Friday, December 31, 2010

A Letter to Discover Magazine


I was very disappointed to see that you convened a panel on women in science and engineering and included no experts on the issue from the appropriate fields ("Bridging the Gap", Discover, Jan/Feb 2011). Where was the representation from psychology, anthropology, or sociology? There is excellent science being done to study this issue in these fields. You should have had the scientists doing this work on your panel. It's fine for your magazine to prefer the natural sciences, but if you're going to cover psychological and social issues, you should include people from the social sciences. Just because someone is a woman and a scientist does not make her an expert on women in science any more than a weightlifter is an expert on muscle function.

Institute of Cognitive Science
Carleton University

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Saturday, December 25, 2010

Our Brain Is Ready For This

I thought that would be a better title than my first idea: "The Difference Between the Baldwin Effect and Neuronal Recycling." Please don't let either title scare you, the concepts are easy to understand and fascinating.

A Baldwin effect is when the brain evolves not a specific behaviour, but the ability the learn some specific kind of thing. For example, our ability to learn language might be a Baldwin effect. I didn't evolve to speak English, but I evolved to be able to speak something. Evolution provided children with the ability to quickly learn whatever languages we are exposed to. It was able to do this because a language-using culture was reliably present during development.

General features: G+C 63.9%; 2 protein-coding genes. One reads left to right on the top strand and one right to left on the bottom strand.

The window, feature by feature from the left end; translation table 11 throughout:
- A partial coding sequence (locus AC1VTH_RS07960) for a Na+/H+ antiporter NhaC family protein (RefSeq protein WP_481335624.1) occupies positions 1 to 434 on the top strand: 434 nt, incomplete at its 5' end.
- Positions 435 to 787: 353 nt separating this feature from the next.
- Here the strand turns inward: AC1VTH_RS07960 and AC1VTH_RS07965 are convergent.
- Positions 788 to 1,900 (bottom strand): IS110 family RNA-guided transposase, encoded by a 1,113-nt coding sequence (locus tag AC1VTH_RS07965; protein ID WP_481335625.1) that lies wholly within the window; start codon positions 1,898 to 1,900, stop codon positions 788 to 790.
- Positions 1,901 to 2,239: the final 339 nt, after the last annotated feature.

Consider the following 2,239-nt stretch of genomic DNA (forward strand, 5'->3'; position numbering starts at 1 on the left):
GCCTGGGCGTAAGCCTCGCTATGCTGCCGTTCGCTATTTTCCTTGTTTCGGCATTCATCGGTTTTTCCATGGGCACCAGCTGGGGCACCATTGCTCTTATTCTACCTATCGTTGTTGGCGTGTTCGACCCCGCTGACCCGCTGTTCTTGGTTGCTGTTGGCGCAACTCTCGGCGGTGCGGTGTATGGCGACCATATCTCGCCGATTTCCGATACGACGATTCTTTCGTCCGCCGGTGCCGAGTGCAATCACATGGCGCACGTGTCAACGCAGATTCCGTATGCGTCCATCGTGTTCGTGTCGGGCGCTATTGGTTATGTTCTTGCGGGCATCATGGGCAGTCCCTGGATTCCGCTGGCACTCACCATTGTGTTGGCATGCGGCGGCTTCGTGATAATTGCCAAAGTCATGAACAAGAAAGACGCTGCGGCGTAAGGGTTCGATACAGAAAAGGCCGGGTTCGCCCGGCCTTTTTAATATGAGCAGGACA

Walking might be another example. Are we evolved to walk, or are we evolved to learn to walk? If it's the latter, which seems likely, it's possibly a Baldwin effect.

I have recently been reading about another interesting idea that might be confused with the Baldwin effect. Neural recycling (Dahaene & Cohen, 2007) is when a cultural artifact (e.g., writing) reliably takes advantage of the best part of the brain for it. Let me explain.

Writing only appeared about 5400 years ago. This might seem like a long time, but scientists accept that this is too short a time for a species to evolve a new brain structure. It's only 270 generations. Many scientists see this as evidence that we have a general-purpose learning system. After all, if we all can learn to read, and our ability to read could not have evolved, then a generic learning mechanism must be in place.

The mystery is this: the same part of the brain* ends up getting used to read, no matter who it is! This is very curious. If we have a general purpose learning system, and I think we do (Stanovich 2004), then where reading ends up should be in different places in different people. No one place would be better than any other.

The neural recycling idea is that things like reading end up in the parts of the brain that they do because those parts were evolved to learn things that are kind of like reading. That's the recycling part. To make an analogy, mug handles were not designed to keep tea bag strings from falling into the cup, but many people use it that way.

What might the reading area have evolved for? One possibility is that it specializes in detecting patterns of two or three lines. To quote Dahaene and Cohen (2007):